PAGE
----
How to Balance Parent PLUS Loans and Saving for RetirementMarch 30, 2021
Last Updated on January 25, 2023
CollegeBoard reports that public four-year in-state tuition averages $10,560 a year, while first-year students can only get up to $5,500 in federal student loans. That leaves a gap that is increasingly being filled by Parent PLUS loans.
If this sounds like you, you’re probably wondering, what will happen to your Parent PLUS loans after your retirement? Here’s what you need to know:
What happens to a Parent PLUS loan in retirement?
There is no Parent PLUS loan forgiveness when you reach retirement. Instead, if you took a Parent PLUS loan to help your student, you’ll be required to continue making payments during retirement.
Paying Parent PLUS loans in retirement can be challenging since you’ll likely be living on a fixed income. Additionally, even before you officially retire, making loan payments can reduce the amount of money you’re able to add to your savings. That’s why it’s important to have a plan for your Parent PLUS loans while in retirement.
Paying Parent PLUS loans in retirement
If you’re retiring and still making loan payments, you can reduce what you pay each month by moving from a standard repayment plan to an extended repayment plan. This can help decrease your monthly expenses and improve your cash flow.
Unfortunately, though, there is no Parent PLUS loan forgiveness in retirement when you get to the end of 20 or 25 years and still have a balance. Instead, you’re required to keep paying down the debt.
Another option, if you’re concerned about your income in retirement, is to use a Direct Consolidation loan with your Parent PLUS loan. Once you do that, you may be eligible for an Income-Driven Repayment Plan. With that plan, if your retirement income qualifies, you may see greater savings in your monthly payments. However, the interest can still add up and your balance can grow over time.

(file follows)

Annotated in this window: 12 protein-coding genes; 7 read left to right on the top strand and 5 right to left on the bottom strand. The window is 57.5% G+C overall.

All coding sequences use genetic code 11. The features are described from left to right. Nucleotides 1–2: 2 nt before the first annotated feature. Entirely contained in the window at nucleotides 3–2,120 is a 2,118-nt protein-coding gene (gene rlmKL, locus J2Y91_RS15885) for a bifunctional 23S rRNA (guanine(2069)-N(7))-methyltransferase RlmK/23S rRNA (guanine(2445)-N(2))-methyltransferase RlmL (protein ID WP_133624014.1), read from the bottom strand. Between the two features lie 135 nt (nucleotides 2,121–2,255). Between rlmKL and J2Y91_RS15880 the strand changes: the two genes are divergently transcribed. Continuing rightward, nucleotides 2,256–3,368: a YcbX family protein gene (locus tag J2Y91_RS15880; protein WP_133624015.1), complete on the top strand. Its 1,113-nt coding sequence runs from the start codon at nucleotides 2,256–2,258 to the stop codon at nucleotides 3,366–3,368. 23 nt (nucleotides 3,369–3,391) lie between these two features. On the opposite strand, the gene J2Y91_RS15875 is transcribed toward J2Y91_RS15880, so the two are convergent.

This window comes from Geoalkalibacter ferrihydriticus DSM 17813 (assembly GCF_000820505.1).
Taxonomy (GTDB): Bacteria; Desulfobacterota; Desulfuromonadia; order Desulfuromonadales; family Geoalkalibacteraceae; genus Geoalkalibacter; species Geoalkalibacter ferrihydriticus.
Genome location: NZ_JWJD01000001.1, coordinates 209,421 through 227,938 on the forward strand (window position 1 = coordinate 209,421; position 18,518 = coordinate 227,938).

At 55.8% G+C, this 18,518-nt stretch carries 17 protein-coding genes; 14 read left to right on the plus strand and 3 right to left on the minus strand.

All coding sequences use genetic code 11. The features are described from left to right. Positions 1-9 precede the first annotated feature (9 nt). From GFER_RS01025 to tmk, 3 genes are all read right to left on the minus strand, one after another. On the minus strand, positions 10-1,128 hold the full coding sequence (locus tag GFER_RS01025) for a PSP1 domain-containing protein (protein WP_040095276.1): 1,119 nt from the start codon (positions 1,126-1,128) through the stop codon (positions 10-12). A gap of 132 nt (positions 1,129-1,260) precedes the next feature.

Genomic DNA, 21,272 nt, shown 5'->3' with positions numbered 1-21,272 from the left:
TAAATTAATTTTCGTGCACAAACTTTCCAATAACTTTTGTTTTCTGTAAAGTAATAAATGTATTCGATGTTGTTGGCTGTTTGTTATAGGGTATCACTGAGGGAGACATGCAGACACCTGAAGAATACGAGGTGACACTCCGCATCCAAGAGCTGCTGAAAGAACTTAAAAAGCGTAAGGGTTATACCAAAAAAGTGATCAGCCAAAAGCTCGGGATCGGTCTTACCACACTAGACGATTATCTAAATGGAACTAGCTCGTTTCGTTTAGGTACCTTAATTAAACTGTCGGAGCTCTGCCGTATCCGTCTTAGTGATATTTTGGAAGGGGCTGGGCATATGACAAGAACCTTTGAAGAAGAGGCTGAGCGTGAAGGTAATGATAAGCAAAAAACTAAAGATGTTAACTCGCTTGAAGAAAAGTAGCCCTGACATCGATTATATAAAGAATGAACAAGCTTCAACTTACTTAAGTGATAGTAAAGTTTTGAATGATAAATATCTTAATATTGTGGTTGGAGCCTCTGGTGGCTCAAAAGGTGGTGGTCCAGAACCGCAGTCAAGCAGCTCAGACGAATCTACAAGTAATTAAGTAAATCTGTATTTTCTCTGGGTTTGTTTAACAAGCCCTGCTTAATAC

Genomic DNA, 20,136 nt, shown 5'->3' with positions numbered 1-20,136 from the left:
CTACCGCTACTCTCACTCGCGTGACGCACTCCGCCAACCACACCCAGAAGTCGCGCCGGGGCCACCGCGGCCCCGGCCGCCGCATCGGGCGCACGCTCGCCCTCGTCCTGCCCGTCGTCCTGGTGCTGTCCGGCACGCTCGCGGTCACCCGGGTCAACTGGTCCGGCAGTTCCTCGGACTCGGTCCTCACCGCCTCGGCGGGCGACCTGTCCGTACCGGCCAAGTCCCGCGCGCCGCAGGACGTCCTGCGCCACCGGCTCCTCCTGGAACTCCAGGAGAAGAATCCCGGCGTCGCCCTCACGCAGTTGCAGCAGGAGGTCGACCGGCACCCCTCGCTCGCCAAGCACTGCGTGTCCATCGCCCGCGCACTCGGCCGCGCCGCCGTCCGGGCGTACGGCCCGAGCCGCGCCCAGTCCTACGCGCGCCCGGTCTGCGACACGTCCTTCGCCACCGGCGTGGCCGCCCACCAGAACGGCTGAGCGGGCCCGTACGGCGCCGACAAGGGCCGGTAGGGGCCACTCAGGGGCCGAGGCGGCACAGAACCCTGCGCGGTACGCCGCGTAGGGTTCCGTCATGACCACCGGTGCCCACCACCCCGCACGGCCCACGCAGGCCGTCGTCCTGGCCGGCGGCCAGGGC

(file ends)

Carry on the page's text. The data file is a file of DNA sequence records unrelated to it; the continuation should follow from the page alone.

Refinance your Parent PLUS loan before retirement
Another strategy for paying Parent PLUS loans in retirement is to refinance your loans beforehand.
Depending on when the loans were disbursed, you could be paying an interest rate of up to 8.5%. Refinancing the Parent PLUS loan before retirement could allow you to reduce your payment and redirect those funds toward your retirement savings.
When you refinance, you may also have the opportunity to change your student loan repayment term. By lengthening the repayment term, you could lower your monthly payment amount and put any extra funds toward your retirement savings.
It’s important to remember that if you do refinance with a private lender, you’ll lose access to federal loan protections. You could, however, also save on interest costs and reduce your monthly payment.
What about refinancing to your child’s name?
Depending on the situation, you may also be able to refinance your Parent PLUS loan to your student’s name. Some lenders allow you to let your child take over the Parent PLUS loan. Once you refinance to your student, they are responsible for the debt, and it’s no longer on your plate.
However, in order to refinance the Parent PLUS loan to your child, they will need to have their own credit profile and stable income. A lender will review your student’s information and determine whether they can take on the loan. If your student is in a position to take over their student loan debt, it could help you put more toward your retirement savings and even reduce the stress on your budget during retirement.
If your student can’t handle the transfer to their name, you could alternatively consider asking them to contribute some amount each month to help ease your burden.
Start planning now for handling a Parent PLUS loan in retirement
Because there is no Parent PLUS loan forgiveness in retirement, you need to start planning now. Whether you’re in retirement already, or whether you’re a few years out, carefully consider whether consolidating or refinancing a Parent PLUS loan might be the right move for you.
If you’re able to reduce your monthly payments and invest at least some of the difference, it could help you improve your cash flow and grow your nest egg so that the debt isn’t weighing on you as heavily.